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The bottom half

September 28, 2008

Dodgers Minor Leaguers of the Year

Position player: Ivan DeJesus, ss

DeJesus, who represented the Dodgers in the Futures Game at Yankee Stadium, emerged this season as one of the Dodgers' middle infielders of the future. His father, also named Ivan, was a good-fielding, light-hitting shortstop who hit .254 with 21 home runs in 15 major league seasons. If this season is any indication, the son might hit. In his first year at double A -- at 21, when many players still are in college -- he hit .324, with a .419 on-base percentage at Jacksonville. He also stole 16 bases, in 18 attempts, and he finished the season on a 23-game hitting streak. The Dodgers used him at second base and shortstop, positions that figure to be vacated by Jeff Kent and Rafael Furcal, respectively. However, given that Chin-lung Hu was overmatched on offense when summoned from triple A this season, the Dodgers are not expected to consider DeJesus for a major league job this winter.

Pitcher: James McDonald, rhp

McDonald, 23, selected by the Dodgers as their minor league pitcher of the year for the second consecutive season, started this season at double-A Jacksonville, stopped at triple-A Las Vegas and finished in the major leagues. He went 7-4 with a 3.26 earned-run average, with 53 walks and 141 strikeouts in 141 innings. He struck out 10 in each of his first two triple-A starts, and he has 511 strikeouts in 473 minor league innings. He's a hometown product too, from Long Beach Poly. With Chad Billingsley and Clayton Kershaw jumping nicely from the minor league system into the major league starting rotation, the Dodgers could consider McDonald for their rotation next season. Their track record suggests he would start at triple A, but for now their 2009 rotation includes Billingsley, Kershaw, Hiroki Kuroda and two openings.

Angels Minor Leaguers of the Year

Position player: Freddy Sandoval, inf

For all the trouble the Angels appear to have in developing outfielders, they have no trouble developing infielders. Sandoval plays everywhere on the infield but shortstop, and the Angels appeared to have the rest of the infield spoken for at triple-A Salt Lake, with Matt Brown, Sean Rodriguez and Brandon Wood. But, as the Angels moved those three around the infield, and up to Anaheim and back, Sandoval staked his claim to a spot in the Salt Lake infield and never let go. He hit .335 in his first season at triple A, setting career highs in batting average, doubles (45), home runs (15), runs (92) and runs batted in (88) and earning a September call-up. Sandoval, 26, could carve out a career as a utility infielder, but maybe not in Anaheim, not with Wood, Rodriguez and Brown on the rise and Erick Aybar, Maicer Izturis and Howie Kendrick already here.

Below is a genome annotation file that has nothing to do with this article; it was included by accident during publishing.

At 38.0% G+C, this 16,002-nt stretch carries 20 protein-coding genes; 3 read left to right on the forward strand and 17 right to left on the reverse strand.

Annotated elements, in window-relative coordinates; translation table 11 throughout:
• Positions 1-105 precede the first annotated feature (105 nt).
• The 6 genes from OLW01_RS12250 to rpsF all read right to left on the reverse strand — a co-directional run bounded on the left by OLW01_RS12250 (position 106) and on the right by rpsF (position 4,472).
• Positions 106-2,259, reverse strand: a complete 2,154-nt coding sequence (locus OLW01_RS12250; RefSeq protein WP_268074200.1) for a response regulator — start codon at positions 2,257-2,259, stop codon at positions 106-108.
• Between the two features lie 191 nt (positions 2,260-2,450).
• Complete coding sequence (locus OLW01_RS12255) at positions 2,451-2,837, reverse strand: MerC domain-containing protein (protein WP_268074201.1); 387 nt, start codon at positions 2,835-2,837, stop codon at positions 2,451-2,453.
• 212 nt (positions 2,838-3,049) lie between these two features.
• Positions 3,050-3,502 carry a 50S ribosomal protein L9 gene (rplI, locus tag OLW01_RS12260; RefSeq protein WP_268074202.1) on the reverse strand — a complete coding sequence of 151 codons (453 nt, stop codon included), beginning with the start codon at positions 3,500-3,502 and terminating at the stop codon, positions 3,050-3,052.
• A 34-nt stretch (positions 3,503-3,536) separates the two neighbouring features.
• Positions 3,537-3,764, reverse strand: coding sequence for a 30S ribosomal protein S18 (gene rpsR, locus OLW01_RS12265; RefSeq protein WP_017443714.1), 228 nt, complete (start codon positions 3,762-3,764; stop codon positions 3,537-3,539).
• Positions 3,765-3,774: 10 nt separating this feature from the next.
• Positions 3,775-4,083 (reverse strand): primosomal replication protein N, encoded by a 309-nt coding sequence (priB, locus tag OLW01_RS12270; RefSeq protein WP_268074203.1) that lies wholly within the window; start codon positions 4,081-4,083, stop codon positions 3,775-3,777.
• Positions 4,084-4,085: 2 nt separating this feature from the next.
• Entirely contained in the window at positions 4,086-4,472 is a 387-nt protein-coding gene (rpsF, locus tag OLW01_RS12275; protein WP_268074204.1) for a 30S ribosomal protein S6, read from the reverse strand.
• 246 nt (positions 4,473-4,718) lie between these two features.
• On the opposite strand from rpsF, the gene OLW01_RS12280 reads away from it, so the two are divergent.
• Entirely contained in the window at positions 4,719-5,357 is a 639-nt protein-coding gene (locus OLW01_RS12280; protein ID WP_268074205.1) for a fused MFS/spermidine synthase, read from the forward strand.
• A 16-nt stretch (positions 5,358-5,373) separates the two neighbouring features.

Pitcher: Anthony Ortega, rhp

Francisco Rodriguez might depart in free agency, but the Angels have a blossoming group of his fellow Venezuelan pitchers lined up behind him. Ortega did not advance past Class A in his first four years in the Angels' minor league system, but he rocketed through double A and into triple A this season. He went 14-7 at Arkansas, with a 3.73 ERA that ranked fifth in the Texas League. The Angels promoted him to Salt Lake for the final month of the season, and he went 5-0 with a 2.52 ERA. Ortega, 23, could climb onto the Angels' minor league depth chart next season, since top prospects Nick Adenhart and Nick Green faltered at Salt Lake. He's not a strikeout pitcher, so he'll go as far as his ability to minimize his walks and maximize ground balls can take him.

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